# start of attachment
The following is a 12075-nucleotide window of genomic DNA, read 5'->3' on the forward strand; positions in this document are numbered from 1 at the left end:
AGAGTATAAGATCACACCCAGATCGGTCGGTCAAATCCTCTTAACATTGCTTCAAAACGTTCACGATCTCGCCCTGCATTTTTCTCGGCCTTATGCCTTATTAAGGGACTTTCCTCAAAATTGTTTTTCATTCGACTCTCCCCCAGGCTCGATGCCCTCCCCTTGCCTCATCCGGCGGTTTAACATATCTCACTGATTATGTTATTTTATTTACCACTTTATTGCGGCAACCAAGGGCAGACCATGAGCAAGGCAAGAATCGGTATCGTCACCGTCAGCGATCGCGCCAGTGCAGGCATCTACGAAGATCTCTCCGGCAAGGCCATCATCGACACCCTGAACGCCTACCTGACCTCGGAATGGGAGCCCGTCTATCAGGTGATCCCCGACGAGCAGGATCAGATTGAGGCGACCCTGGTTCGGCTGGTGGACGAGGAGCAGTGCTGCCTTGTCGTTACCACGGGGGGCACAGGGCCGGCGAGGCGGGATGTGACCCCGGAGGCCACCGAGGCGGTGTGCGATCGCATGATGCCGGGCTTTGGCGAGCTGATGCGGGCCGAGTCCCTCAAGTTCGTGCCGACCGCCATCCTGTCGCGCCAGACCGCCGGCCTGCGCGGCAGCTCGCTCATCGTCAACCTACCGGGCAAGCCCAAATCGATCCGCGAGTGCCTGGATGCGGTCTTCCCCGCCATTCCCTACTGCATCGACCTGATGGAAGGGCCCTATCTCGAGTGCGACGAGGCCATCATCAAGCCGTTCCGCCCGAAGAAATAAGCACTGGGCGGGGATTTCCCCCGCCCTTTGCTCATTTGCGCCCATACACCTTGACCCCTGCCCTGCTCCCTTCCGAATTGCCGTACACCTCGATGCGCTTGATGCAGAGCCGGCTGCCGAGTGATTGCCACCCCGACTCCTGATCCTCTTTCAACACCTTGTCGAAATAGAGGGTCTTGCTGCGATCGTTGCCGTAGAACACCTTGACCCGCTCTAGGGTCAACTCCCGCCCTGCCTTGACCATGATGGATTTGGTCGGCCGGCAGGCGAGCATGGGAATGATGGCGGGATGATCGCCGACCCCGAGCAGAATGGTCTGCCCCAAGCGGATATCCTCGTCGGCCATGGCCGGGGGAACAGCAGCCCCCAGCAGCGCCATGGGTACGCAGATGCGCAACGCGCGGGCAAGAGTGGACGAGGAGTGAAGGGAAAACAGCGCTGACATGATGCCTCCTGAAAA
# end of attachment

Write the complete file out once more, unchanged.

The following is a 12075-nucleotide window of genomic DNA, read 5'->3' on the forward strand; positions in this document are numbered from 1 at the left end:
AGAGTATAAGATCACACCCAGATCGGTCGGTCAAATCCTCTTAACATTGCTTCAAAACGTTCACGATCTCGCCCTGCATTTTTCTCGGCCTTATGCCTTATTAAGGGACTTTCCTCAAAATTGTTTTTCATTCGACTCTCCCCCAGGCTCGATGCCCTCCCCTTGCCTCATCCGGCGGTTTAACATATCTCACTGATTATGTTATTTTATTTACCACTTTATTGCGGCAACCAAGGGCAGACCATGAGCAAGGCAAGAATCGGTATCGTCACCGTCAGCGATCGCGCCAGTGCAGGCATCTACGAAGATCTCTCCGGCAAGGCCATCATCGACACCCTGAACGCCTACCTGACCTCGGAATGGGAGCCCGTCTATCAGGTGATCCCCGACGAGCAGGATCAGATTGAGGCGACCCTGGTTCGGCTGGTGGACGAGGAGCAGTGCTGCCTTGTCGTTACCACGGGGGGCACAGGGCCGGCGAGGCGGGATGTGACCCCGGAGGCCACCGAGGCGGTGTGCGATCGCATGATGCCGGGCTTTGGCGAGCTGATGCGGGCCGAGTCCCTCAAGTTCGTGCCGACCGCCATCCTGTCGCGCCAGACCGCCGGCCTGCGCGGCAGCTCGCTCATCGTCAACCTACCGGGCAAGCCCAAATCGATCCGCGAGTGCCTGGATGCGGTCTTCCCCGCCATTCCCTACTGCATCGACCTGATGGAAGGGCCCTATCTCGAGTGCGACGAGGCCATCATCAAGCCGTTCCGCCCGAAGAAATAAGCACTGGGCGGGGATTTCCCCCGCCCTTTGCTCATTTGCGCCCATACACCTTGACCCCTGCCCTGCTCCCTTCCGAATTGCCGTACACCTCGATGCGCTTGATGCAGAGCCGGCTGCCGAGTGATTGCCACCCCGACTCCTGATCCTCTTTCAACACCTTGTCGAAATAGAGGGTCTTGCTGCGATCGTTGCCGTAGAACACCTTGACCCGCTCTAGGGTCAACTCCCGCCCTGCCTTGACCATGATGGATTTGGTCGGCCGGCAGGCGAGCATGGGAATGATGGCGGGATGATCGCCGACCCCGAGCAGAATGGTCTGCCCCAAGCGGATATCCTCGTCGGCCATGGCCGGGGGAACAGCAGCCCCCAGCAGCGCCATGGGTACGCAGATGCGCAACGCGCGGGCAAGAGTGGACGAGGAGTGAAGGGAAAACAGCGCTGACATGATGCCTCCTGAAAA